College Station — As a part of its new Alternative Energy Training Program, the Texas Engineering Extension Service (TEEX) is launching its first 40-hour apprentice-level certification course in solar photovoltaic (PV) installation. The 40-hour course will be taught at the TEEX utilities and energy training facility on the Texas A&M Riverside Campus in Bryan, where a new vertical-axis wind generator & solar hybrid street light was recently installed.
Texas ranks first in the nation for its renewable energy resources, and jobs in the alternative energy field are increasing, said Bill Stansbury, Training Director for Utilities and Alternative Energy, with TEEX’s Infrastructure Training & Safety Institute.
“Within the Texas Renewable Energy Education Consortium, we are the only organization offering a vocational training course leading to a Solar PV Installer Certification,” he added. “We have a niche market in training entry-level installers of active solar panels. No one else has a 40-hour course like this.”
Those who successfully complete the Solar PV Installer Certification course will earn a Photovoltaic Installer Level 1 certification from the Electronics Technicians Association — International (ETA-I). The hands-on course will be offered to a maximum of six students per class and taught by certified instructors Robert Thompson and Joe Smith. TEEX has purchased three solar training units that emulate a typical residential or small business installation — whether stand-alone or connecting to the grid.
TEEX is the first training site in the Brazos Valley that is affiliated with the Texas Renewable Energy Education Consortium (TREEC), which is a group of Texas colleges and training organizations dedicated to positioning Texas as a leader in renewable and sustainable energy commercialization through education.
The Solar Energy Industries Association reports that almost 100,000 Americans work in the industry and projects that solar energy could support over half a million U.S. jobs by 2016.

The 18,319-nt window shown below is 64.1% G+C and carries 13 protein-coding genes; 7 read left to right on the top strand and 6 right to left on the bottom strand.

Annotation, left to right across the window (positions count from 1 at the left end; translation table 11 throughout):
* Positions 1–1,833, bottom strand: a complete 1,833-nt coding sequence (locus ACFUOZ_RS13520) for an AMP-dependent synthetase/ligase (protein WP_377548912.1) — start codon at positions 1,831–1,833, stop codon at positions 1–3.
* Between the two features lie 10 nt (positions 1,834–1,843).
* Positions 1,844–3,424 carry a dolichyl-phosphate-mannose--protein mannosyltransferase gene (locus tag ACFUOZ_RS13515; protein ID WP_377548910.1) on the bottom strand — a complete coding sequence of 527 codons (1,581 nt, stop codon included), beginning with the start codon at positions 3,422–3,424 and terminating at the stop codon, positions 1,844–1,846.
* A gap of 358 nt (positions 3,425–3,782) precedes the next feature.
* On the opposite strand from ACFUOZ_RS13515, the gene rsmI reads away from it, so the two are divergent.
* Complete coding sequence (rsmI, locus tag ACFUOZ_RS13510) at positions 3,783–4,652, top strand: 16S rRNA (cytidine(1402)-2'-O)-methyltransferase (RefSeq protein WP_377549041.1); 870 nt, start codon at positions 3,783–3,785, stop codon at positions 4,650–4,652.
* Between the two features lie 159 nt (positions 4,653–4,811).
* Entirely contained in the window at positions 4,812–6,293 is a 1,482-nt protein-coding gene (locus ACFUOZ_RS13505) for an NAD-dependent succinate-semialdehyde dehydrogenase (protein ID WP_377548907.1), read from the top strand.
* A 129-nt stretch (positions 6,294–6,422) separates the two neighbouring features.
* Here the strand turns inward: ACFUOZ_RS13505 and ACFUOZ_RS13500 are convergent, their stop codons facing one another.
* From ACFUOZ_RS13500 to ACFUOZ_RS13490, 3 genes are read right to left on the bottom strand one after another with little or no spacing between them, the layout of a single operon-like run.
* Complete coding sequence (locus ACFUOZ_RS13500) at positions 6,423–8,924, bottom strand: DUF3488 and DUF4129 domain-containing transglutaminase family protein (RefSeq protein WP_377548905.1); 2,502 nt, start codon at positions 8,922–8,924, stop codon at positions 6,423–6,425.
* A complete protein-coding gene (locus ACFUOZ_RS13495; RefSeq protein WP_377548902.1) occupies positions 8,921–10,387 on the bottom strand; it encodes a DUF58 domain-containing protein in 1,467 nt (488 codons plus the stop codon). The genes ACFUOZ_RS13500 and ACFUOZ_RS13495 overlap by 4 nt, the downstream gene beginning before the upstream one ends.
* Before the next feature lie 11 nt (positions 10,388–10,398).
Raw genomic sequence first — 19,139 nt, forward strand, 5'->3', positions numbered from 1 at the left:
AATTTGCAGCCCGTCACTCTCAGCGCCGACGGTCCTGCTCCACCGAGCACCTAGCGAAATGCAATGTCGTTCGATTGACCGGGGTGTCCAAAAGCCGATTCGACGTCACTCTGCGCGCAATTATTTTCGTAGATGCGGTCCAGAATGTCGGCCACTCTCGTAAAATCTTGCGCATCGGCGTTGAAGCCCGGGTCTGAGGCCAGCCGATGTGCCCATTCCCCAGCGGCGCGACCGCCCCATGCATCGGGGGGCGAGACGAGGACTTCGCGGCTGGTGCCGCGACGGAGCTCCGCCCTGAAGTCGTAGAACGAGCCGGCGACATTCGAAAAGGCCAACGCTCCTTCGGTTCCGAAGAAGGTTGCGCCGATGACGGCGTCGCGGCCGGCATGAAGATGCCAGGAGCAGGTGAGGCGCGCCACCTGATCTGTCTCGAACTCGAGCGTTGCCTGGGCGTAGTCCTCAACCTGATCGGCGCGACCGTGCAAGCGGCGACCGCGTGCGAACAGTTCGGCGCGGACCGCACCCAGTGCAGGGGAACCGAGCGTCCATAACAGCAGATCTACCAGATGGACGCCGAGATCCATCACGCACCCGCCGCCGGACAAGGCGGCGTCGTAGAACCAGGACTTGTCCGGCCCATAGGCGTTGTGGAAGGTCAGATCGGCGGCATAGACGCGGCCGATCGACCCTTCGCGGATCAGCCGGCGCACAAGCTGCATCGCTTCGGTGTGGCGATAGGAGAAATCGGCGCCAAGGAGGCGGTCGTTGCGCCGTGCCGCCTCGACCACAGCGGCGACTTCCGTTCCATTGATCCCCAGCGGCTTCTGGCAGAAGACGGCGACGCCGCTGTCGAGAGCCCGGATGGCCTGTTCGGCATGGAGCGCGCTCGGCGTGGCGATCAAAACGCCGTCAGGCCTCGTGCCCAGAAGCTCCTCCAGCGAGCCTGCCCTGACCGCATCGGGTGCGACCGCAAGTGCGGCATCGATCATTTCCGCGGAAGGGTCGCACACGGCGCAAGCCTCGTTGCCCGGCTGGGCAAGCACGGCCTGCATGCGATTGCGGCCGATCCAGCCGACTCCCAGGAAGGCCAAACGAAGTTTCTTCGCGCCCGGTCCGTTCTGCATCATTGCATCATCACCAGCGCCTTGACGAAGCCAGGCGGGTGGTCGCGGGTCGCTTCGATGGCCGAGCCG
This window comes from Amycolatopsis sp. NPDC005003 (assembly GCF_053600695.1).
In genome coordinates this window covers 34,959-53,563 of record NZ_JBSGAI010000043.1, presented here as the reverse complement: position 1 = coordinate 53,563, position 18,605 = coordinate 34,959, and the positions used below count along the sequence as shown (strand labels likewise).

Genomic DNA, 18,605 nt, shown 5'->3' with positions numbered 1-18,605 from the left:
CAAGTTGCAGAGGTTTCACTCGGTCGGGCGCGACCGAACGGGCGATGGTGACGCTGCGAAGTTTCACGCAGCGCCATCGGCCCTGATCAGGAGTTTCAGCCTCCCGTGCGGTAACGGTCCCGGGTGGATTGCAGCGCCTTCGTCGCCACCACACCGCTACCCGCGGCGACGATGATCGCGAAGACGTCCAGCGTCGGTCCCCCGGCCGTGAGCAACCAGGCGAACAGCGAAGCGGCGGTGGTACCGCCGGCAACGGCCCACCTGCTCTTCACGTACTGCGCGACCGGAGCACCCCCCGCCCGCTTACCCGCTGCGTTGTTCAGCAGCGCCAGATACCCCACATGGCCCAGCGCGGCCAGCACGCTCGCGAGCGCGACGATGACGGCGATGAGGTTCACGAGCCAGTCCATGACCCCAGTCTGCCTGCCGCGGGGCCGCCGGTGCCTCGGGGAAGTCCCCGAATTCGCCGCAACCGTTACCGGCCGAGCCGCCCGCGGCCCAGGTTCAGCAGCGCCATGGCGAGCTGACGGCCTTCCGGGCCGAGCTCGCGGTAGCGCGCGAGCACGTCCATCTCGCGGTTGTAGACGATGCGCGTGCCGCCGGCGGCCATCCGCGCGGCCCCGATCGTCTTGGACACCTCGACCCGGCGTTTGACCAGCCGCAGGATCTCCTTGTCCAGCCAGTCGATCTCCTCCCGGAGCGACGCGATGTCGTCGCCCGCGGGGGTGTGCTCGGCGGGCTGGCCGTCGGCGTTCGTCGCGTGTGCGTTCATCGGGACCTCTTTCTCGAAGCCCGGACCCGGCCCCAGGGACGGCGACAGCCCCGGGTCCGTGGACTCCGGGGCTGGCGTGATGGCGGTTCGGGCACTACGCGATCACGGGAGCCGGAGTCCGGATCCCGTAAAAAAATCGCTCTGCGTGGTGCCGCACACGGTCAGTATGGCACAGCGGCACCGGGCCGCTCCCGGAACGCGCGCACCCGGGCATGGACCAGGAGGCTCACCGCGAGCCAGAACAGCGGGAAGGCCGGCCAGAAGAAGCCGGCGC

With Texas’ natural resources, cost-effective technologies and workforce, the state is poised to be a leader in the renewable energy industry, Stansbury said. Texas already has nearly 175 companies focused on the solar energy industry, he added. In 2005, the Texas Legislature increased the state’s Renewable Portfolio Standard to 5,880 megawatts (MW) by 2015 – about 5% of the state’s electricity demand – including a target of 500 MW of renewable-energy capacity from resources other than wind. The legislation also set a target of reaching 10,000 MW of renewable energy capacity by 2025.
Jay Warmke of Green Energy Ohio, the subject matter expert who helped TEEX develop the curriculum, said renewable energy is a growing industry with both economic and environmental benefits. He said the prices for solar energy installation declined 30 percent in 2010 and PV installations doubled. “Solar installations are growing at an exponential rate as prices continue to drop because of innovation,” he added. “And many states have mandated that 20 percent of energy consumption be from renewable resources by 2020.”
Stansbury says that the Solar PV Installer course is just the beginning of what he envisions as a full curriculum and a facility dedicated to vocational training for jobs in the alternative energy field. Already in development is the next course, which will cover installation of small wind generators, he said.